Chapter4 Overview - Chapter Overview Introduction: Case...

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Chapter Overview Introduction: Case Study: Negotiating the Legislative Labryinth; Congress and Democracy This chapter focuses on the structure and powers of Congress, the members of Congress and their roles, and the dynamics of the legislative process. The authors discuss the limitations that the framers intentionally placed on the Congress as well as the limitations due to the very design of the institution itself. Throughout the chapter, Congress is analyzed in terms of its ability, as an institution of the American government, to either aid or impede the country's approach to democracy. The opening case study deals with the struggle in Congress to pass campaign finance reform, despite the efforts of Senators McCain/Feingold and Representatives Shays/Meehan in the House. Finally, a change political climate in 2002 (McCain's efforts to publicize a ban on soft money; the defection of Senator Jeffords; the ties of the bankrupt energy corporation Enron to political officials) pushed the Campaign Reform bill into law. Passed in mid-February, 2002, the law banned the raising of soft money by national parties after November, 2002, changed the amount of individual contributions to candidates and state/local parties, and banned issue advocacy ads that ran within 30 days of an election primary or 60 days of a general election. The Structure and Powers of Congress The Congress of the United States is both powerful and democratic. This fact insures that the American public will press their claims upon Congress, seeking to influence the policy-making process. The framers intended such receptivity on the part of Congress, and worked to design an institution that, while powerful, would be limited and, therefore, open to the input of the citizenry. To achieve both power and democratic representation, the framers created a bicameral legislature. One chamber, the House of Representatives, would be directly elected by the people every other year. The Senate, on the other hand, was designed to be more independent of popular whim. Senators would be selected by their various state legislatures and serve a six year term; only one third of the Senate, however, would be selected in any two year election period. This bicameral structure would insure that Congress would check its own impulses as well as be checked by the powers of the president and Supreme Court. While the Constitution intentionally provides checks on congressional power, it also grants Congress significant powers in three important areas: economic affairs, domestic affairs, and foreign affairs. In addition, Congress is granted flexibility in the elastic clause that allows Congress to pass laws that are "necessary and proper" for executing the powers explicitly assigned to it in Article 1, section 8 of the Constitution. The Constitution, including Article 1, section 8, also limits the powers of Congress since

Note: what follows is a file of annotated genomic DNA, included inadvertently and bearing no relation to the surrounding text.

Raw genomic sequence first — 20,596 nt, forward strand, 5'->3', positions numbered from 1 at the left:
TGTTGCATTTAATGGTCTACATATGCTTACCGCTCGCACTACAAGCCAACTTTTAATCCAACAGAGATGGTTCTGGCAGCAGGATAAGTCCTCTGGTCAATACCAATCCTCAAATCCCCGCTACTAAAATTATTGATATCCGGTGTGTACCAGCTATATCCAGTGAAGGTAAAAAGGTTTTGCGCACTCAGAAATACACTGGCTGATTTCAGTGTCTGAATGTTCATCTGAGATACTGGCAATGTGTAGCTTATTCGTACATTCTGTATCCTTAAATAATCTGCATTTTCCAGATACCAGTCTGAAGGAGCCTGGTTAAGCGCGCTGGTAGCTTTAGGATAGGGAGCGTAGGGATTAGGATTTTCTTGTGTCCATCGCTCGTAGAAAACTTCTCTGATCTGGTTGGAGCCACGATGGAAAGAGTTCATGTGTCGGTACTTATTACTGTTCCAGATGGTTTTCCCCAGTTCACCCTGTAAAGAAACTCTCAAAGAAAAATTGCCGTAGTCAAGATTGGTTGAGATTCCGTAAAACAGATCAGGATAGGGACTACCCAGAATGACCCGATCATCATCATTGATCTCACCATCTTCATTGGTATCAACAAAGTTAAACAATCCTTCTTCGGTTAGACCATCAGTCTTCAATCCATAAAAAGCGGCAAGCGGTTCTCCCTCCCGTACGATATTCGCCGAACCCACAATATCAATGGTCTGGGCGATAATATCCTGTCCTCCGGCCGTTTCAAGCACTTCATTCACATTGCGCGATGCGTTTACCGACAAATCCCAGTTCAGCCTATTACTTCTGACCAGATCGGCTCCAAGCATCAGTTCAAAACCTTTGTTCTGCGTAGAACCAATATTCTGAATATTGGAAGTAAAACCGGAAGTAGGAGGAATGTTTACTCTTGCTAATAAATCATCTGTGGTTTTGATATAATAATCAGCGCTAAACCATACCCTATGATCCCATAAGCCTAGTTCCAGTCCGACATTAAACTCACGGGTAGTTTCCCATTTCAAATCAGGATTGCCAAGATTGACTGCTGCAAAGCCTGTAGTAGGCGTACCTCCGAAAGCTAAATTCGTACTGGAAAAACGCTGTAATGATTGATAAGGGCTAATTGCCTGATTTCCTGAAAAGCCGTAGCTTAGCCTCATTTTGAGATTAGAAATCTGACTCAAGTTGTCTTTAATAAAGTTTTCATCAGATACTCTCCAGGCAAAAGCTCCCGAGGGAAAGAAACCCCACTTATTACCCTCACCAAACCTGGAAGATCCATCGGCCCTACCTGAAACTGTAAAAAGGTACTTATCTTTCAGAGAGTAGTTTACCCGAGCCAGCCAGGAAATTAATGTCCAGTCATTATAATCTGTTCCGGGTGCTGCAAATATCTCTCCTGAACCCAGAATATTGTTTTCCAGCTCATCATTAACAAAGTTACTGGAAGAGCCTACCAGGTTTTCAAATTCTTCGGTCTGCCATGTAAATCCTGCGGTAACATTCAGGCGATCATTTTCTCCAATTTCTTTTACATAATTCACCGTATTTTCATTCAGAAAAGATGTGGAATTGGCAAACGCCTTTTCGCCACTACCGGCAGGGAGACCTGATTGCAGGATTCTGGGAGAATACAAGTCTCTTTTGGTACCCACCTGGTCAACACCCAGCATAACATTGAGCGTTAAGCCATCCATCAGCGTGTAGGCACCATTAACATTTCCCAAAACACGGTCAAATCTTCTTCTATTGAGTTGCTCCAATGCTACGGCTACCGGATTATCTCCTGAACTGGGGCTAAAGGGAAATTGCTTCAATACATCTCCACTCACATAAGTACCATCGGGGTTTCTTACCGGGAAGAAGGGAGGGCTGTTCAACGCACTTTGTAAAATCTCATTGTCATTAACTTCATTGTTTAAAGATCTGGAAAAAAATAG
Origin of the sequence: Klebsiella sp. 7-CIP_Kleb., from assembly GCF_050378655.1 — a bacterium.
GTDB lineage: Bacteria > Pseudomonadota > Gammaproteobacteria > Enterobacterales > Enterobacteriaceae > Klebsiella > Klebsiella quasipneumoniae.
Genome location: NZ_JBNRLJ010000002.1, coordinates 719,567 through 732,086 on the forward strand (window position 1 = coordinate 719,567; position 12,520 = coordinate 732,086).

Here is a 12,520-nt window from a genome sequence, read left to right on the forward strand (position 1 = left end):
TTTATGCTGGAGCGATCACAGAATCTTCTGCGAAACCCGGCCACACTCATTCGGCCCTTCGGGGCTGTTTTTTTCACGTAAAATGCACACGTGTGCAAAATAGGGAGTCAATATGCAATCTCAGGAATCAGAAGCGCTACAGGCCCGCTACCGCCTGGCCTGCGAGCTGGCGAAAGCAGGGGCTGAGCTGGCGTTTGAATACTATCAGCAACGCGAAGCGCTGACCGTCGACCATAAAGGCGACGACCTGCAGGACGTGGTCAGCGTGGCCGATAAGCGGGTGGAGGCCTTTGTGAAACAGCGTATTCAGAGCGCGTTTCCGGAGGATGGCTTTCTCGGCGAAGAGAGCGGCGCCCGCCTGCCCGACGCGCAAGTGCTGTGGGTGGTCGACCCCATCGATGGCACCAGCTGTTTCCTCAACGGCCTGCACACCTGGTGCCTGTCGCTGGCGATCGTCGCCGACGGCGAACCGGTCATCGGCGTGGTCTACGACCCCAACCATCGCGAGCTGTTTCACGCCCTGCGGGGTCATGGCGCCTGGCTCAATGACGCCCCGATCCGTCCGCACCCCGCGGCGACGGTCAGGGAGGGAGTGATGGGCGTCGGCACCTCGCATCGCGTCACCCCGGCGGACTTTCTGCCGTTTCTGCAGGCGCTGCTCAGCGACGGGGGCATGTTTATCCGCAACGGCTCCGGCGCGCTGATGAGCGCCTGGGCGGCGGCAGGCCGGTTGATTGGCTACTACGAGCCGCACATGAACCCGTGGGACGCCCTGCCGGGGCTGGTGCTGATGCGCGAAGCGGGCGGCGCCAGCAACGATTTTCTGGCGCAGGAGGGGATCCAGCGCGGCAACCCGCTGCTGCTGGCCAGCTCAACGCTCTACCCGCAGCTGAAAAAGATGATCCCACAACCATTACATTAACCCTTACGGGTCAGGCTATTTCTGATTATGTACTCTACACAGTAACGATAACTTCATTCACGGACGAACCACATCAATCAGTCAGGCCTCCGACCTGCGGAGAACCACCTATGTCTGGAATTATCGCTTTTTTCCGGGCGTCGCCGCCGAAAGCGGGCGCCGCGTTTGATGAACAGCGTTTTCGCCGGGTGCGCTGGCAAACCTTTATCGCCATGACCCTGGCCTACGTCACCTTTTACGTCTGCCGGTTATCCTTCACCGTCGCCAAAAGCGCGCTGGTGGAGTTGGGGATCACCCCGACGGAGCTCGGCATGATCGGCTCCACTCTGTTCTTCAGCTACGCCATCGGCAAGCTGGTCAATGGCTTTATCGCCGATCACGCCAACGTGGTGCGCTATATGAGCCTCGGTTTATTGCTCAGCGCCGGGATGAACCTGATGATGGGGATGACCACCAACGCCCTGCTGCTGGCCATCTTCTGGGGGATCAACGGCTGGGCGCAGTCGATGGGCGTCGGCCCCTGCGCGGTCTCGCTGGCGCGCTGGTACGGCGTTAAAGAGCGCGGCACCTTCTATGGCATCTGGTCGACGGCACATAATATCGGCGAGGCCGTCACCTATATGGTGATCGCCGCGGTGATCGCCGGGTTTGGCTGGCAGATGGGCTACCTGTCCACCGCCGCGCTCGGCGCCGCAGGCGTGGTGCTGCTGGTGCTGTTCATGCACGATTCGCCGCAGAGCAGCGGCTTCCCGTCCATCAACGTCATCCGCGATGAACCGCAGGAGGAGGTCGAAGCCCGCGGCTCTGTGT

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Chapter4 Overview - Chapter Overview Introduction: Case...

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